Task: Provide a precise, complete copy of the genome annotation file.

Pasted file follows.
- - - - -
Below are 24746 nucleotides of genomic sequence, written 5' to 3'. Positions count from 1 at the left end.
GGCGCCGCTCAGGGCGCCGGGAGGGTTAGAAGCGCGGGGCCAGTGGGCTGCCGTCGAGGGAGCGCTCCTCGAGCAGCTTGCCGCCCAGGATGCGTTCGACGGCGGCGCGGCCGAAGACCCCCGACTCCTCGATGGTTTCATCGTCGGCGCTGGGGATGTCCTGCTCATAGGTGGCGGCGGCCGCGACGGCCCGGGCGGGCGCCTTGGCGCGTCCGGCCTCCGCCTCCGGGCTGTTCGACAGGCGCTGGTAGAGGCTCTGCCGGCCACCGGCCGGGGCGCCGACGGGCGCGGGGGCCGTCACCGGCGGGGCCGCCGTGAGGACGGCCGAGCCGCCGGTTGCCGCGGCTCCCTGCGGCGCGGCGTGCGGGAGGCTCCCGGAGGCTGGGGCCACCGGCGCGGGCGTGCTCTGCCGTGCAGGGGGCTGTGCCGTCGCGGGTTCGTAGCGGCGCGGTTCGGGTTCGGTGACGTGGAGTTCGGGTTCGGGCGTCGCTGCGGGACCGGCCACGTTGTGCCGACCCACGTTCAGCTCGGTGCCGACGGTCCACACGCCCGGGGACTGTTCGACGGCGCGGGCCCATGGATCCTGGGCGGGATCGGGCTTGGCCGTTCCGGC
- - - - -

Below are 24746 nucleotides of genomic sequence, written 5' to 3'. Positions count from 1 at the left end.
GGCGCCGCTCAGGGCGCCGGGAGGGTTAGAAGCGCGGGGCCAGTGGGCTGCCGTCGAGGGAGCGCTCCTCGAGCAGCTTGCCGCCCAGGATGCGTTCGACGGCGGCGCGGCCGAAGACCCCCGACTCCTCGATGGTTTCATCGTCGGCGCTGGGGATGTCCTGCTCATAGGTGGCGGCGGCCGCGACGGCCCGGGCGGGCGCCTTGGCGCGTCCGGCCTCCGCCTCCGGGCTGTTCGACAGGCGCTGGTAGAGGCTCTGCCGGCCACCGGCCGGGGCGCCGACGGGCGCGGGGGCCGTCACCGGCGGGGCCGCCGTGAGGACGGCCGAGCCGCCGGTTGCCGCGGCTCCCTGCGGCGCGGCGTGCGGGAGGCTCCCGGAGGCTGGGGCCACCGGCGCGGGCGTGCTCTGCCGTGCAGGGGGCTGTGCCGTCGCGGGTTCGTAGCGGCGCGGTTCGGGTTCGGTGACGTGGAGTTCGGGTTCGGGCGTCGCTGCGGGACCGGCCACGTTGTGCCGACCCACGTTCAGCTCGGTGCCGACGGTCCACACGCCCGGGGACTGTTCGACGGCGCGGGCCCATGGATCCTGGGCGGGATCGGGCTTGGCCGTTCCGGC